I have convinced Jack Fowler to keep running that pop-up with my baby-faced mug indefinitely. In fact, thanks to the wonder-working power of the Google machine, we’ve captured enough of your personal information that this image will now “digitally stalk” you, theoretically forever — or until Google finally reveals that its real name is the Sheinhardt Wig Company and that Sheinhardt is derived from the German for “Skynet.” You will receive this news at your duly assigned work camp (I’m hoping to get a job herding Naugas for Industrial Naugahyde Factory #7).
I understand that most of you are excited by this prospect — who among us doesn’t relish the thought of my visage materializing whenever you check the weather or last night’s sports scores?
#ad#Okay, I’ll be serious. That decapitated image makes me feel unsafe. I do not like it. I daresay I like it less than you do. When I asked NR publisher Jack Fowler if we could take it down, he drummed his fingers on the head of his summer intern, took a drag from his cigarette, and laughed long and hard. When I told him I was serious, he took the bowl of his opium pipe and tapped it roughly against the intern’s glass eye. “Best intern I ever had,” Fowler gamely told me as he loaded the pipe.
“Well, Goldberg, I don’t know. We move subscriptions with your [coprophagic] smirk and, besides, I traded 50,000 left-footed rubber shower shoes for a few cases of your book. I got to be made whole.”
We talked for a while longer. Fowler told me how he watched a snail crawl along the spine of a Blackford Oakes novel. “That’s my dream; that’s my nightmare. Crawling, slithering, along the edge of a straight razor . . . and surviving,” he told me. I nodded as if I understood what he meant.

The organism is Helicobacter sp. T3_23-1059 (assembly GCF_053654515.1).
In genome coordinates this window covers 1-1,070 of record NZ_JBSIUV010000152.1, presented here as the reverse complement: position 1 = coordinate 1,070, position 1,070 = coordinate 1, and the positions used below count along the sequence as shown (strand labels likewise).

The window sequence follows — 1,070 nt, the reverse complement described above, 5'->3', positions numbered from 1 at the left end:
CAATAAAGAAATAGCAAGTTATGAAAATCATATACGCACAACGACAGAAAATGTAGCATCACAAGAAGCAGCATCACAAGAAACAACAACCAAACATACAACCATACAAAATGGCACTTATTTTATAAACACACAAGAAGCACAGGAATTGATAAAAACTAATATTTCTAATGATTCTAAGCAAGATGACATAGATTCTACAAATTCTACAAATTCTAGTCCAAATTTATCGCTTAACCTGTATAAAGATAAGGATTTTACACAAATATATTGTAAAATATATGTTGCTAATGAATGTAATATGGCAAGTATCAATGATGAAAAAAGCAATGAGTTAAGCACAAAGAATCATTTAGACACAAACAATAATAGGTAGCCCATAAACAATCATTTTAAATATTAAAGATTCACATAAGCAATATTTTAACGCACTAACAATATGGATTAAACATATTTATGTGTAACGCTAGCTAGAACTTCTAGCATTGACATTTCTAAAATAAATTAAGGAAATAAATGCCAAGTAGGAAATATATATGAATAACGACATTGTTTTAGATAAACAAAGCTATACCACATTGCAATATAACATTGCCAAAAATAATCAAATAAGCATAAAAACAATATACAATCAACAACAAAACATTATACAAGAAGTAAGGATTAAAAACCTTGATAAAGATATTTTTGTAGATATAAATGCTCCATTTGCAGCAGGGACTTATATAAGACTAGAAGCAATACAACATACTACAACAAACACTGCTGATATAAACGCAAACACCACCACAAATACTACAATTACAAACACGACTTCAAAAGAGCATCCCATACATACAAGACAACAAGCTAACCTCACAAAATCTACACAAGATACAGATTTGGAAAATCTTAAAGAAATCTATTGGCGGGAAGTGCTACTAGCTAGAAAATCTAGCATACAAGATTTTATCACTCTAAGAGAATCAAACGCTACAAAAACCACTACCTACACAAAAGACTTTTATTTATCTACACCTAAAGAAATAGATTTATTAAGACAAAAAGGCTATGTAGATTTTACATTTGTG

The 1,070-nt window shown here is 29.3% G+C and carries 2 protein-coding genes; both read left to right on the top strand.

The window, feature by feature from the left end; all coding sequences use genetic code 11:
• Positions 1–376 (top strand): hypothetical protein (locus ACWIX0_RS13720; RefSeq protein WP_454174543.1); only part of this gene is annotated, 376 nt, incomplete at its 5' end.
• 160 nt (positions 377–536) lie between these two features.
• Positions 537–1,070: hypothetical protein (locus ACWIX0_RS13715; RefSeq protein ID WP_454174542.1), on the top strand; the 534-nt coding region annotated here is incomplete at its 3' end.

Finally, with an audible sigh that made the intern flinch, Fowler said, “Okay, I’ll make you a deal . . . ”
Those last words hung in the air like wet smoke. With his one, good, all-too-watery eye, the beleaguered intern looked at me with a trepidation that told me he’d heard Fowler say “I’ll make you a deal” before.
“We’ve got one of these ‘begathons’ coming up. If we raise enough money, I’ll take down the pop-ups with your mug. I can unload the rest of your books as weatherization insulation at the old-age home (thank you Obama stimulus!).
“But, if we don’t hit the target, all bets are off. Not only will I keep that pop-up for the foreseeable future, but I’ll switch out pictures of your face for, well, for pictures you’d be even less happy to have out there. You get me?”
I kissed his enormous pinky ring as is NR custom and said, “Thank you, sir.”
So now it’s up to you. You can make those stupid pop-ups go away if you help us out. Not only will you save everybody from some unpleasantness. You’ll help keep afloat a magazine you rely on for breaking news, brilliant commentary, penetrating insights, and illuminating analysis — and let’s not leave out the stuff I do.
As always, we need your help. I’d say we’re relying on the kindness of strangers, but you’re not strangers to us. You’re family.